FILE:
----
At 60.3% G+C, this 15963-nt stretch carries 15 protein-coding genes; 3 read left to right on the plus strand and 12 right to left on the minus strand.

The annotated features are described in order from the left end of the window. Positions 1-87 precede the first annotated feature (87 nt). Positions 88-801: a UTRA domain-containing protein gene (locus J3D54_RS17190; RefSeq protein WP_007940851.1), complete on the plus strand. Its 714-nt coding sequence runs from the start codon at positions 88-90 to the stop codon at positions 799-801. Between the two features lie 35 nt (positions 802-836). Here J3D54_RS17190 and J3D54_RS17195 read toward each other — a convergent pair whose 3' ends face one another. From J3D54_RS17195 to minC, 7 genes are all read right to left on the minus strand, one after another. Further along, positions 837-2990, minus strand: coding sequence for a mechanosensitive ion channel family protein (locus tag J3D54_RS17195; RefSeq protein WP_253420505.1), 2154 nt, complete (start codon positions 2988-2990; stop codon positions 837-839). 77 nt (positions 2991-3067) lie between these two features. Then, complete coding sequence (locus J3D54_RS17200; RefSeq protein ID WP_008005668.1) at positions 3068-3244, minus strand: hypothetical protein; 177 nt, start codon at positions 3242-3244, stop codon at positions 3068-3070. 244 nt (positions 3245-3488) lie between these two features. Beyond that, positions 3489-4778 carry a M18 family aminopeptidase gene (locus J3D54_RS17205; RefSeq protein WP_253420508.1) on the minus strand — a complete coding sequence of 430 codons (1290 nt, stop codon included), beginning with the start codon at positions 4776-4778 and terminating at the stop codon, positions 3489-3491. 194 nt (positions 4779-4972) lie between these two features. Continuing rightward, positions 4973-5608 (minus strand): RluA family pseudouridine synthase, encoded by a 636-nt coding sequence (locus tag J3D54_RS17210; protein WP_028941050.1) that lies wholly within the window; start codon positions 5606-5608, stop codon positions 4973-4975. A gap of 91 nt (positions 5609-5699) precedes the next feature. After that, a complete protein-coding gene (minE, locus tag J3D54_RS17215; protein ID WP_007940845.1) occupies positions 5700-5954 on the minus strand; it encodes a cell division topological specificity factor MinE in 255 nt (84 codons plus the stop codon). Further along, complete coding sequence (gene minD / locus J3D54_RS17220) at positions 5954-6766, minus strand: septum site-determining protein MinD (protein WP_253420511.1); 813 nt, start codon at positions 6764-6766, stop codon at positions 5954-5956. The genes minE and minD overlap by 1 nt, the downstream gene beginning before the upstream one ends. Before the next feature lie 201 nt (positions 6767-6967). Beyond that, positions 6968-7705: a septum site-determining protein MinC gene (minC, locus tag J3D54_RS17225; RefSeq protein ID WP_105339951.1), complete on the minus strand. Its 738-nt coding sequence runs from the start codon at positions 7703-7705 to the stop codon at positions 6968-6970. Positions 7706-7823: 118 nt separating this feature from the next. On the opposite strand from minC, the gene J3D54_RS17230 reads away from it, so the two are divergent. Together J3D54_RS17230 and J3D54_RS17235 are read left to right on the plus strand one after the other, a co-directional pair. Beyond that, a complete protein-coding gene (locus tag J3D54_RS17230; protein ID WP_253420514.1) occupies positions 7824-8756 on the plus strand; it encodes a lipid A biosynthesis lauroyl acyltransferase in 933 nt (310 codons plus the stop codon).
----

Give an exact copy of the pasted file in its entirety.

At 60.3% G+C, this 15963-nt stretch carries 15 protein-coding genes; 3 read left to right on the plus strand and 12 right to left on the minus strand.

The annotated features are described in order from the left end of the window. Positions 1-87 precede the first annotated feature (87 nt). Positions 88-801: a UTRA domain-containing protein gene (locus J3D54_RS17190; RefSeq protein WP_007940851.1), complete on the plus strand. Its 714-nt coding sequence runs from the start codon at positions 88-90 to the stop codon at positions 799-801. Between the two features lie 35 nt (positions 802-836). Here J3D54_RS17190 and J3D54_RS17195 read toward each other — a convergent pair whose 3' ends face one another. From J3D54_RS17195 to minC, 7 genes are all read right to left on the minus strand, one after another. Further along, positions 837-2990, minus strand: coding sequence for a mechanosensitive ion channel family protein (locus tag J3D54_RS17195; RefSeq protein WP_253420505.1), 2154 nt, complete (start codon positions 2988-2990; stop codon positions 837-839). 77 nt (positions 2991-3067) lie between these two features. Then, complete coding sequence (locus J3D54_RS17200; RefSeq protein ID WP_008005668.1) at positions 3068-3244, minus strand: hypothetical protein; 177 nt, start codon at positions 3242-3244, stop codon at positions 3068-3070. 244 nt (positions 3245-3488) lie between these two features. Beyond that, positions 3489-4778 carry a M18 family aminopeptidase gene (locus J3D54_RS17205; RefSeq protein WP_253420508.1) on the minus strand — a complete coding sequence of 430 codons (1290 nt, stop codon included), beginning with the start codon at positions 4776-4778 and terminating at the stop codon, positions 3489-3491. 194 nt (positions 4779-4972) lie between these two features. Continuing rightward, positions 4973-5608 (minus strand): RluA family pseudouridine synthase, encoded by a 636-nt coding sequence (locus tag J3D54_RS17210; protein WP_028941050.1) that lies wholly within the window; start codon positions 5606-5608, stop codon positions 4973-4975. A gap of 91 nt (positions 5609-5699) precedes the next feature. After that, a complete protein-coding gene (minE, locus tag J3D54_RS17215; protein ID WP_007940845.1) occupies positions 5700-5954 on the minus strand; it encodes a cell division topological specificity factor MinE in 255 nt (84 codons plus the stop codon). Further along, complete coding sequence (gene minD / locus J3D54_RS17220) at positions 5954-6766, minus strand: septum site-determining protein MinD (protein WP_253420511.1); 813 nt, start codon at positions 6764-6766, stop codon at positions 5954-5956. The genes minE and minD overlap by 1 nt, the downstream gene beginning before the upstream one ends. Before the next feature lie 201 nt (positions 6767-6967). Beyond that, positions 6968-7705: a septum site-determining protein MinC gene (minC, locus tag J3D54_RS17225; RefSeq protein ID WP_105339951.1), complete on the minus strand. Its 738-nt coding sequence runs from the start codon at positions 7703-7705 to the stop codon at positions 6968-6970. Positions 7706-7823: 118 nt separating this feature from the next. On the opposite strand from minC, the gene J3D54_RS17230 reads away from it, so the two are divergent. Together J3D54_RS17230 and J3D54_RS17235 are read left to right on the plus strand one after the other, a co-directional pair. Beyond that, a complete protein-coding gene (locus tag J3D54_RS17230; protein ID WP_253420514.1) occupies positions 7824-8756 on the plus strand; it encodes a lipid A biosynthesis lauroyl acyltransferase in 933 nt (310 codons plus the stop codon).